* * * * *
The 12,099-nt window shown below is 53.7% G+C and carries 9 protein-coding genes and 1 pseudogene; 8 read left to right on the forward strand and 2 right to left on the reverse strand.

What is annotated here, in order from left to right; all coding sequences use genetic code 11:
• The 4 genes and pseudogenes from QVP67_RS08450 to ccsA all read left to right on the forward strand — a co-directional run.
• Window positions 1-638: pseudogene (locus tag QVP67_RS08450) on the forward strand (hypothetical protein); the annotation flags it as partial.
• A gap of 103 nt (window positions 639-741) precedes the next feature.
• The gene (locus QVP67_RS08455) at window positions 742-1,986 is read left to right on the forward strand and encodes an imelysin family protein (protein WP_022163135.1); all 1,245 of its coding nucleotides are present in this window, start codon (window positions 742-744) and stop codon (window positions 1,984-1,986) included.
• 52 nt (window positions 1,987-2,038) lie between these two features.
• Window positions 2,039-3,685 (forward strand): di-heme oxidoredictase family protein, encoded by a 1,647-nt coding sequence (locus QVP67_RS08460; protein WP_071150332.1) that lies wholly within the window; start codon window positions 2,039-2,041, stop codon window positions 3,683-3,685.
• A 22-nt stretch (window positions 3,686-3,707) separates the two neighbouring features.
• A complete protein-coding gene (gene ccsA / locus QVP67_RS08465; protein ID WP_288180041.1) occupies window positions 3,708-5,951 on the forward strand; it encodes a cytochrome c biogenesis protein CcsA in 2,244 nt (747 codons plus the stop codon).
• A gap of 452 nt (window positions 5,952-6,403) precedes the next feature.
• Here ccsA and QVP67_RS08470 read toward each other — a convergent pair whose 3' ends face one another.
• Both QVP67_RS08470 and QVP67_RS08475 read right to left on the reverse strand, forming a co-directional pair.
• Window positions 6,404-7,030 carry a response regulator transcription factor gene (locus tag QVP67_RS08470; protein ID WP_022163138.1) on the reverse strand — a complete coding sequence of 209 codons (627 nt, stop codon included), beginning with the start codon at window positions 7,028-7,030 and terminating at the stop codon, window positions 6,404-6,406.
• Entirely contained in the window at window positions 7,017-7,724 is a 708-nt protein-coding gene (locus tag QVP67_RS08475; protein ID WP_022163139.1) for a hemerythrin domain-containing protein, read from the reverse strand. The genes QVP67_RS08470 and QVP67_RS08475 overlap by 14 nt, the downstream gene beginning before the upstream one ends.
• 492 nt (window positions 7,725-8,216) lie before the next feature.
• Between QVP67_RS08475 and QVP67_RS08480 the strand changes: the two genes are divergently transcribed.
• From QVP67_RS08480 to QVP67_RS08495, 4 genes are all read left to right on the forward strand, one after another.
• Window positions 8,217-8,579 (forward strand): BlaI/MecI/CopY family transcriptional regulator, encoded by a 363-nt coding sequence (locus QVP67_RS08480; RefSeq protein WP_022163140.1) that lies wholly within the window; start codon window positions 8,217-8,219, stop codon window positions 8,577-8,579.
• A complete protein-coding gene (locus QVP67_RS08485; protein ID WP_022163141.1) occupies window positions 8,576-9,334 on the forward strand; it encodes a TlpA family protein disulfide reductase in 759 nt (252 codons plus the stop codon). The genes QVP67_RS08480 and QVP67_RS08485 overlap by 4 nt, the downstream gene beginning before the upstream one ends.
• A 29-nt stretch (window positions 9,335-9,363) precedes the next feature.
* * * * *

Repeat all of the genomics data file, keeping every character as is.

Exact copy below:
The 12,099-nt window shown below is 53.7% G+C and carries 9 protein-coding genes and 1 pseudogene; 8 read left to right on the forward strand and 2 right to left on the reverse strand.

What is annotated here, in order from left to right; all coding sequences use genetic code 11:
• The 4 genes and pseudogenes from QVP67_RS08450 to ccsA all read left to right on the forward strand — a co-directional run.
• Window positions 1-638: pseudogene (locus tag QVP67_RS08450) on the forward strand (hypothetical protein); the annotation flags it as partial.
• A gap of 103 nt (window positions 639-741) precedes the next feature.
• The gene (locus QVP67_RS08455) at window positions 742-1,986 is read left to right on the forward strand and encodes an imelysin family protein (protein WP_022163135.1); all 1,245 of its coding nucleotides are present in this window, start codon (window positions 742-744) and stop codon (window positions 1,984-1,986) included.
• 52 nt (window positions 1,987-2,038) lie between these two features.
• Window positions 2,039-3,685 (forward strand): di-heme oxidoredictase family protein, encoded by a 1,647-nt coding sequence (locus QVP67_RS08460; protein WP_071150332.1) that lies wholly within the window; start codon window positions 2,039-2,041, stop codon window positions 3,683-3,685.
• A 22-nt stretch (window positions 3,686-3,707) separates the two neighbouring features.
• A complete protein-coding gene (gene ccsA / locus QVP67_RS08465; protein ID WP_288180041.1) occupies window positions 3,708-5,951 on the forward strand; it encodes a cytochrome c biogenesis protein CcsA in 2,244 nt (747 codons plus the stop codon).
• A gap of 452 nt (window positions 5,952-6,403) precedes the next feature.
• Here ccsA and QVP67_RS08470 read toward each other — a convergent pair whose 3' ends face one another.
• Both QVP67_RS08470 and QVP67_RS08475 read right to left on the reverse strand, forming a co-directional pair.
• Window positions 6,404-7,030 carry a response regulator transcription factor gene (locus tag QVP67_RS08470; protein ID WP_022163138.1) on the reverse strand — a complete coding sequence of 209 codons (627 nt, stop codon included), beginning with the start codon at window positions 7,028-7,030 and terminating at the stop codon, window positions 6,404-6,406.
• Entirely contained in the window at window positions 7,017-7,724 is a 708-nt protein-coding gene (locus tag QVP67_RS08475; protein ID WP_022163139.1) for a hemerythrin domain-containing protein, read from the reverse strand. The genes QVP67_RS08470 and QVP67_RS08475 overlap by 14 nt, the downstream gene beginning before the upstream one ends.
• 492 nt (window positions 7,725-8,216) lie before the next feature.
• Between QVP67_RS08475 and QVP67_RS08480 the strand changes: the two genes are divergently transcribed.
• From QVP67_RS08480 to QVP67_RS08495, 4 genes are all read left to right on the forward strand, one after another.
• Window positions 8,217-8,579 (forward strand): BlaI/MecI/CopY family transcriptional regulator, encoded by a 363-nt coding sequence (locus QVP67_RS08480; RefSeq protein WP_022163140.1) that lies wholly within the window; start codon window positions 8,217-8,219, stop codon window positions 8,577-8,579.
• A complete protein-coding gene (locus QVP67_RS08485; protein ID WP_022163141.1) occupies window positions 8,576-9,334 on the forward strand; it encodes a TlpA family protein disulfide reductase in 759 nt (252 codons plus the stop codon). The genes QVP67_RS08480 and QVP67_RS08485 overlap by 4 nt, the downstream gene beginning before the upstream one ends.
• A 29-nt stretch (window positions 9,335-9,363) precedes the next feature.